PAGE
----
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Journal Articles

Role of soil-to-leaf tritium transfer in controlling leaf tritium dynamics; Comparison of experimental garden and tritium-transfer model results

Ota, Masakazu; Kwamena, N.-O. A.*; Mihok, S.*; Korolevych, V.*

Journal of Environmental Radioactivity, 178-179, p.212 - 231, 2017/11

 Times Cited Count:6 Percentile:31.3(Environmental Sciences)

Environmental transfer models assume that organically-bound tritium (OBT) is formed directly from tissue-free water tritium (TFWT) in environmental compartments. Nevertheless, studies in the literature have shown that measured OBT/TFWT ratios are variable. The importance of soil-to-leaf HTO transfer pathway in controlling the leaf tritium dynamics is not well understood. A model inter-comparison of two tritium transfer models (CTEM-CLASS-TT and SOLVEG-II) was carried out with measured environmental samples from an experimental garden plot set up next to a tritium-processing facility. The garden plot received one of three different irrigation treatments - no external irrigation, irrigation with low tritium water and irrigation with high tritium water. The contrast between the results obtained with the different irrigation treatments provided insights into the impact of soil-to-leaf HTO transfer on the leaf tritium dynamics. Concentrations of TFWT and OBT in the garden plots that were not irrigated or irrigated with low tritium water were variable, responding to the arrival of the HTO-plume from the tritium-processing facility. In contrast, for the plants irrigated with high tritium water, the TFWT concentration remained elevated due to a continuous source of high HTO in the soil. Calculated concentrations of OBT in the leaves showed an initial increase followed by quasi-equilibration with the TFWT concentration. In this quasi-equilibrium state, concentrations of OBT remained elevated and unchanged despite the arrivals of the plume. These results from the model inter-comparison demonstrate that soil-to-leaf HTO transfer significantly affects OBT/TFWT ratio in the leaf regardless of the atmospheric HTO concentration, only if there is elevated HTO concentrations in the soil. The results of this work indicate that assessment models should be refined to consider the importance of soil-to-leaf HTO transfer to ensure that dose estimates are accurate and conservative.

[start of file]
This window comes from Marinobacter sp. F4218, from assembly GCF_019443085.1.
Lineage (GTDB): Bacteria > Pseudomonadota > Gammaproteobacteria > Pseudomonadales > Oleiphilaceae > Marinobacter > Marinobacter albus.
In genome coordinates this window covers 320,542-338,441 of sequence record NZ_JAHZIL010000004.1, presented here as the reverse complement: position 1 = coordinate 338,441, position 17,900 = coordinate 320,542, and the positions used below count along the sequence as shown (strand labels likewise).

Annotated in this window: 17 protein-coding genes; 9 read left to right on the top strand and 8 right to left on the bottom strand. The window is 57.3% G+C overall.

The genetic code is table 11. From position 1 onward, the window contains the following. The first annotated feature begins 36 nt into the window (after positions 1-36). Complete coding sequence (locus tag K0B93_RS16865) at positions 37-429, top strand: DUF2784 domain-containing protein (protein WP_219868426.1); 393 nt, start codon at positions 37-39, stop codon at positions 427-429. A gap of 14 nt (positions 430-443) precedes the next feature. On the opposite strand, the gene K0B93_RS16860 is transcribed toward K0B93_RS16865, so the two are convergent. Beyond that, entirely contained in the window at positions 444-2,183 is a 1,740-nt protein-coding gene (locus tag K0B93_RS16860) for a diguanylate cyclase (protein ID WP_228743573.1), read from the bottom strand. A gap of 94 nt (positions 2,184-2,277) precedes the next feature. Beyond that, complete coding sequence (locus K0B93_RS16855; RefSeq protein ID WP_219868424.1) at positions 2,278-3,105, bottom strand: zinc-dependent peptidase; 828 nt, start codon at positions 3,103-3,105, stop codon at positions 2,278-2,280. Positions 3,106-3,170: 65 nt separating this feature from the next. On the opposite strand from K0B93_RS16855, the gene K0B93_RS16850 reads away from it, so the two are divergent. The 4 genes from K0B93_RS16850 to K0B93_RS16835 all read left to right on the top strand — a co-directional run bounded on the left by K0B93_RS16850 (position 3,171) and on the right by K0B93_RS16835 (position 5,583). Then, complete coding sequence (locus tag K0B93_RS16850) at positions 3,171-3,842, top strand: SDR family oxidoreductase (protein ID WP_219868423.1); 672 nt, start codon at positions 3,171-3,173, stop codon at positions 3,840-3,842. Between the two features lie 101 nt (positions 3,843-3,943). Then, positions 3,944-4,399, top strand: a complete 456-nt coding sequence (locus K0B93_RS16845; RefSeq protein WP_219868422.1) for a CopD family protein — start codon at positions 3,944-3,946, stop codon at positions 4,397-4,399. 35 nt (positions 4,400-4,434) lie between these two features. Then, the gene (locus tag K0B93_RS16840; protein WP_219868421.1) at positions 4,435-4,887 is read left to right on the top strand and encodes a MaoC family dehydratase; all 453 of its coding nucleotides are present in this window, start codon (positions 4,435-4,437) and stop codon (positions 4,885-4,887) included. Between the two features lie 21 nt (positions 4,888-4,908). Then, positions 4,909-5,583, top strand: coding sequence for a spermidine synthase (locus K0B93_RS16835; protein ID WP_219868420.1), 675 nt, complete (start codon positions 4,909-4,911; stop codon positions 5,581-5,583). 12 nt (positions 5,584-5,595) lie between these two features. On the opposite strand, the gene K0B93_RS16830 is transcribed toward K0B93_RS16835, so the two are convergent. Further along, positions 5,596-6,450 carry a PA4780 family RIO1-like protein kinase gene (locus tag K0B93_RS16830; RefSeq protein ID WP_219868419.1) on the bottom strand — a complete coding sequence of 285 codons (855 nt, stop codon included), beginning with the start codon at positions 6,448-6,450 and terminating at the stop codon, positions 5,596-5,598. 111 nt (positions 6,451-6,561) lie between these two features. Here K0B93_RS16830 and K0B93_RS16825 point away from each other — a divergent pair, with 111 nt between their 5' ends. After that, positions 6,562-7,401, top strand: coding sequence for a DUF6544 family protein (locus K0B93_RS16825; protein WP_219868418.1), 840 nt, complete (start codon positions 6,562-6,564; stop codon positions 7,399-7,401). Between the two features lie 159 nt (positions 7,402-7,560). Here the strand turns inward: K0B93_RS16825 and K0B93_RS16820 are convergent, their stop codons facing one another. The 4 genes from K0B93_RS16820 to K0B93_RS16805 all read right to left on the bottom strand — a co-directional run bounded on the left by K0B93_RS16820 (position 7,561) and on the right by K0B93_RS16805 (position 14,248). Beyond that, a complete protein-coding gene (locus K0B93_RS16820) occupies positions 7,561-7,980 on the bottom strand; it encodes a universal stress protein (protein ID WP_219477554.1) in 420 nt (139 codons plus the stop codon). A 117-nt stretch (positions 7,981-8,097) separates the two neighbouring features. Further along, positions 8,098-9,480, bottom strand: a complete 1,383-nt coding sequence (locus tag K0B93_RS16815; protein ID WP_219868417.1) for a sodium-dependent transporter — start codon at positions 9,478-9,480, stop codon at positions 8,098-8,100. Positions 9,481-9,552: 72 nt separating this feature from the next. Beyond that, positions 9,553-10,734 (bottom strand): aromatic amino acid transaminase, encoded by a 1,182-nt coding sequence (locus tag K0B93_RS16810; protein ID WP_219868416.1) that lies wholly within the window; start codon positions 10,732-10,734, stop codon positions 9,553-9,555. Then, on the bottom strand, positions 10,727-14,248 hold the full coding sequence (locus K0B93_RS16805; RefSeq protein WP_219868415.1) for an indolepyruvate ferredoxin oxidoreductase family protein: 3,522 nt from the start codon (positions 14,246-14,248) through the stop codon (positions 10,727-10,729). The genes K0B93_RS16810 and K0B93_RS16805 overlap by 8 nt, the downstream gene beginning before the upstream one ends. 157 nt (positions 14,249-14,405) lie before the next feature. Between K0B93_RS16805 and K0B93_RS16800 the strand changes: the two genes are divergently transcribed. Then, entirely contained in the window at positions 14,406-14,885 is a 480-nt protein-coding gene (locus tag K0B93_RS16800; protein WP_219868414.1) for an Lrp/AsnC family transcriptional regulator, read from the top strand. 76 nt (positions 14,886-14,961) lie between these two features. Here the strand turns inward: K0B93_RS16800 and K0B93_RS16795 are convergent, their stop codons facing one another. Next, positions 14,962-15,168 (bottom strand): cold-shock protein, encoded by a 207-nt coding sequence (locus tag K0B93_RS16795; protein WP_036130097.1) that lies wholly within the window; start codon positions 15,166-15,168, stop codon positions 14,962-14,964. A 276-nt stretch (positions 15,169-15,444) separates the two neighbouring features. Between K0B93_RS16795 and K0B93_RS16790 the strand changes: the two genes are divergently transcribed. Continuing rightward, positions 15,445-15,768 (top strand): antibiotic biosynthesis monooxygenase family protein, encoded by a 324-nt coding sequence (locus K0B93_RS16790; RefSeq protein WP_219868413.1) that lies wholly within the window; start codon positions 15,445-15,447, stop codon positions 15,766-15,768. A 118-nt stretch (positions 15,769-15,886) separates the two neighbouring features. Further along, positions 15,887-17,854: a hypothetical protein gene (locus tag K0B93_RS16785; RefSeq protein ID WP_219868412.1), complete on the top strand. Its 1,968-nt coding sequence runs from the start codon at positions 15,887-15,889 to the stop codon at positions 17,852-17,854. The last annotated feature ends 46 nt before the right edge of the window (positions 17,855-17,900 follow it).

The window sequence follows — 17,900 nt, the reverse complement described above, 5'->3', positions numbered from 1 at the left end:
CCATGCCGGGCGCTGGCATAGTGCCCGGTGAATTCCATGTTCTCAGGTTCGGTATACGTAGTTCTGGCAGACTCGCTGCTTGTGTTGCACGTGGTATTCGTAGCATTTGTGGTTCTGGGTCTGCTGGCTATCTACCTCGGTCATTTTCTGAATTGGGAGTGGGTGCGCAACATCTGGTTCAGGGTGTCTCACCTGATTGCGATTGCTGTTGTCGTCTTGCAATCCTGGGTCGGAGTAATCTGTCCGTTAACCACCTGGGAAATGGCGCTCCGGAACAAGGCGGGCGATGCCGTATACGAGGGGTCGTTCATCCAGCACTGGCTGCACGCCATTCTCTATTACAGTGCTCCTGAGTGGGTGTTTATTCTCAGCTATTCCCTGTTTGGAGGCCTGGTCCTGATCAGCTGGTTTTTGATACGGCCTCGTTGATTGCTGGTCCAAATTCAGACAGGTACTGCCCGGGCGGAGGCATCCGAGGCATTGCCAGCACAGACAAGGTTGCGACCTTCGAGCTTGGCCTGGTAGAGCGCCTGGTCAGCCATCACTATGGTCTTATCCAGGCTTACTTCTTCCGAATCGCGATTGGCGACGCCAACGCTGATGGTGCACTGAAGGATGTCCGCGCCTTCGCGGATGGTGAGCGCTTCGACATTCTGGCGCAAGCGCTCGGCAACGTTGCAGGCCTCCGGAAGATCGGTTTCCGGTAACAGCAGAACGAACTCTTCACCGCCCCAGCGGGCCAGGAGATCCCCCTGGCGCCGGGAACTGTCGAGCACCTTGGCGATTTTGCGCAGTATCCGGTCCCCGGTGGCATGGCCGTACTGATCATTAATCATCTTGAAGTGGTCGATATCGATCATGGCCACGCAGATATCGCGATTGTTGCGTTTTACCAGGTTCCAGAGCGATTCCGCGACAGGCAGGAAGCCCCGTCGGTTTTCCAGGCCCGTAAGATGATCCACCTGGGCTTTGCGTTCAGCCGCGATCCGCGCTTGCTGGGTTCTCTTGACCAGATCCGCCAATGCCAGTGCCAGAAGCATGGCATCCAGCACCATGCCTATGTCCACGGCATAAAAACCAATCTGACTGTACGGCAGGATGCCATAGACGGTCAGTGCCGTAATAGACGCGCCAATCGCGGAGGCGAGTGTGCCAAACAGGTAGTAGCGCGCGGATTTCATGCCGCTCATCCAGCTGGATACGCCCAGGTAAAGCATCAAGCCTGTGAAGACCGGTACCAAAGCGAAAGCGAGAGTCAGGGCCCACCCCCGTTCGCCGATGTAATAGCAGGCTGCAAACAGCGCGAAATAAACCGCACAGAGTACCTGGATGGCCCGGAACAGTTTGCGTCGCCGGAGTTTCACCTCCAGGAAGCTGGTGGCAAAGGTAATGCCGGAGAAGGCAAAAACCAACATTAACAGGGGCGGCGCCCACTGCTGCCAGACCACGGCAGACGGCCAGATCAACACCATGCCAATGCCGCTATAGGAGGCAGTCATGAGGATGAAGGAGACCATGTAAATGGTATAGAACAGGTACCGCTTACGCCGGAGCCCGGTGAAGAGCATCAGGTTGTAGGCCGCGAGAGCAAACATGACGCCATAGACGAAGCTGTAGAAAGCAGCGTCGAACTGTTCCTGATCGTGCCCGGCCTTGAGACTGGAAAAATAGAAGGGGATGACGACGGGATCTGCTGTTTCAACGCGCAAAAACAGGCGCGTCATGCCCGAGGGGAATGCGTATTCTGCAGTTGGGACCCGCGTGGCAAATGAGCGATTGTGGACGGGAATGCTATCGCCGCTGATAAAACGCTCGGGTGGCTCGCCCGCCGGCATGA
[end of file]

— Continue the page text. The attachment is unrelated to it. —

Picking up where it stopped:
Oral presentation

Field testing and inter-comparison of advanced tritium transfer models

Korolevych, V.*; Le-Dizes-Maurel, S.*; Kwamena, N. O.*; Ota, Masakazu; Aulagnier, C.*; Patryl, L.*

no journal, , 

Participants of the Tritium (T) Work Group of IAEA MODARIA conducted blind testing of four models, TOCATTA of IRSN, CTEM-CLASS of CNL and SOLVEG of JAEA and CERES of CEA, against three field scenarios. Two field experiments were conducted in Canada: one at the Chalk River site by CNL and the other near a T light facility in Pembroke by the CNSC. The third field experiment was conducted near the La Hague processing plant, France. The diversity provided by three field campaigns and the similarity of modeled processes allowed us to determine the minimal complexity requirements of advanced T models. For each model scenario, predictions deviated from observations and revealed not only natural spatiotemporal variability of processes relevant to T transfer, but also intrinsic uncertainty of prediction. It is difficult to analyze the latter and proceed with model development before the natural variability is quantified, which require well instrumented field experiments.

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